Earlier this year, we were admitting American Society Rio’s 2010 paid-up members to 2011 events while still enjoying member prices, as well as continuing to send them their copies of the English-speaking community’s monthly magazine, The Umbrella. But no longer! As of last this month, our for-fee events (such as the Cajun Night above) will offer member discounts to members only whose 2011 dues have been paid in full. We know there are still a few 2010 members who haven’t paid this year, so we urge you to do it now, while you’re still thinking about it. While you’re at it, tell your friends about us, invite them to come along to an event and become a member while they’re there. Remember, the American Society Rio needs its members to pay promptly, at the start of each calendar year. This assures us the resources to support all of the various activities and services we can offer to YOU!

As a reminder, we’ve initiated discounts for several classes of members this year. Find out if you qualify at, where you can also generate your own “boleto” (payment slip) to facilitate your making payment at any bank nationwide.


This year, same as last, American Society Rio Gold Sponsor, The RioTimes, is offering all paid up Society members the opportunity to place free classified ads in its weekly, online publication. The per ad, size limit is 100 words plus 4 images (each under 500k file size). Weekly ad deadline is Tuesdays by 2:00pm for publication the next day (Wednesdays). Ads should be submitted via email to: In your email cover note, please indicate that you are an American Society Rio member.



This is another reminder that on Saturday, April 16th, the Second Benefit Concert for the Região Serrana will be held at Rua Real Grandeza, 99, in Botafogo. This great event will feature music, music, and more music, of a variety of styles sure to entertain. There will also be a slide show and talks by those assisting others in long-term, reconstruction projects. We’ll keep you posted as more details become available, but please mark your calendars for this fun and important event.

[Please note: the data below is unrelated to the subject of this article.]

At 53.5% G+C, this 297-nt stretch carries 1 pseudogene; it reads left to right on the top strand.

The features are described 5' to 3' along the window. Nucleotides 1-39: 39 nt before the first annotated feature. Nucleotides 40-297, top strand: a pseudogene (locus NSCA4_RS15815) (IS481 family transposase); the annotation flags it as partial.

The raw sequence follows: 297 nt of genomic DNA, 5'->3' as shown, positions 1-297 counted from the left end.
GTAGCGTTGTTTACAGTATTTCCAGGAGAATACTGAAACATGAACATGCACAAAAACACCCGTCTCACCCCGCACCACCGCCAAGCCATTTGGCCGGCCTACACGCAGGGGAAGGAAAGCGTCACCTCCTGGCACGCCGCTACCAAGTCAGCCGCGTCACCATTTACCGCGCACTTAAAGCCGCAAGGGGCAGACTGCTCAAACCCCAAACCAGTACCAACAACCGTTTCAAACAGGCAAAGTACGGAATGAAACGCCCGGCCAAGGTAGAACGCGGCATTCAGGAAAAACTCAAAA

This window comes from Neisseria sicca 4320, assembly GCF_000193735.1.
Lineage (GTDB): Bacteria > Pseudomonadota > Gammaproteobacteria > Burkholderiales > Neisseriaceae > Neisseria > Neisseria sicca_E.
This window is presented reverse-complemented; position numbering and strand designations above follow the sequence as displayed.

This past Sunday, March 20th, the 44th President of the United States of America, Barack Obama, spoke to over 2,000 spectators in Rio de Janeiro’s historic Theatro Municipal. Originally scheduled as an open-air event in Cinelândia, security concerns forced the venue indoors. Thanks to the good offices of the US Consul General in Rio de Janeiro, Dennis Hearne (who also serves as the American Society Rio’s Honorary President), almost 50 Society members were able to hear the president’s remarks. Several of those in attendance took photos before, during and after the event, and we’ll have them up on our website as soon as possible.

President Obama and his remarks were warmly received by the crowd, particularly when he said Brazil has long been “called a country of the future, told to wait for a better day that was always just around the corner”, adding to great applause, “[m]eus amigos, that day has finally come. And this is a country of the future no more. The people of Brazil should know that the future has arrived. It is here now. And it’s time to seize it.”

In an allusion to the situation in North Africa and the Middle East, he noted that Brazil’s President Dilma Rousseff has first-hand experience as an individual who, in her youth demonstrated against the military dictatorship here, having been imprisoned and tortured for her activities. He drew a parallel between those struggles in Brazil and the Civil Rights Movement when “[o]n the streets of the United States, men and women marched and bled and some died so that every citizen could enjoy the same freedoms and opportunities – no matter what you looked like, no matter where you came from.”

He praised the change in Brazil since those years and the growth of its democracy, asserting that it is now “a place where people are free to speak their mind and choose their leaders; where a poor kid from Pernambuco can rise from the floors of a copper factory to the highest office in Brazil” (an obvious reference to former President Luiz Inácio Lula da Silva). The biggest cheer, though, came when he graciously acknowledged how Rio had bested his hometown by joking, “Now, you may be aware that this city was not my first choice for the Summer Olympics. But if the games could not be held in Chicago, then there’s no place I’d rather see them than right here in Rio. And I intend to come back in 2016 to watch what happens.”

If you’d like to see the entire speech, it is available here on the White House website. Alternatively, you can download the video by clicking here or the audio-only here. A full transcript is available here.

President Obama was accompanied on this visit by First Lady Michelle Obama and their two daughters, Malia and Sasha. The First Family saw a demonstration of capoeira and other Brazilian art forms during a visit to Cidade de Deus (City of God) in Jacarepaguá; Michelle and the girls had a tour of the Cidade do Samba complex in Centro; and on Sunday evening, the entire First Family took in a view of all of Rio from atop Corcovado.

Before leaving Brazil this past Monday morning, bound for Santiago, Chile (where the President delivered a major Latin America policy address), the entire family allowed as how they’d be back for Carnaval some day. We all hope so.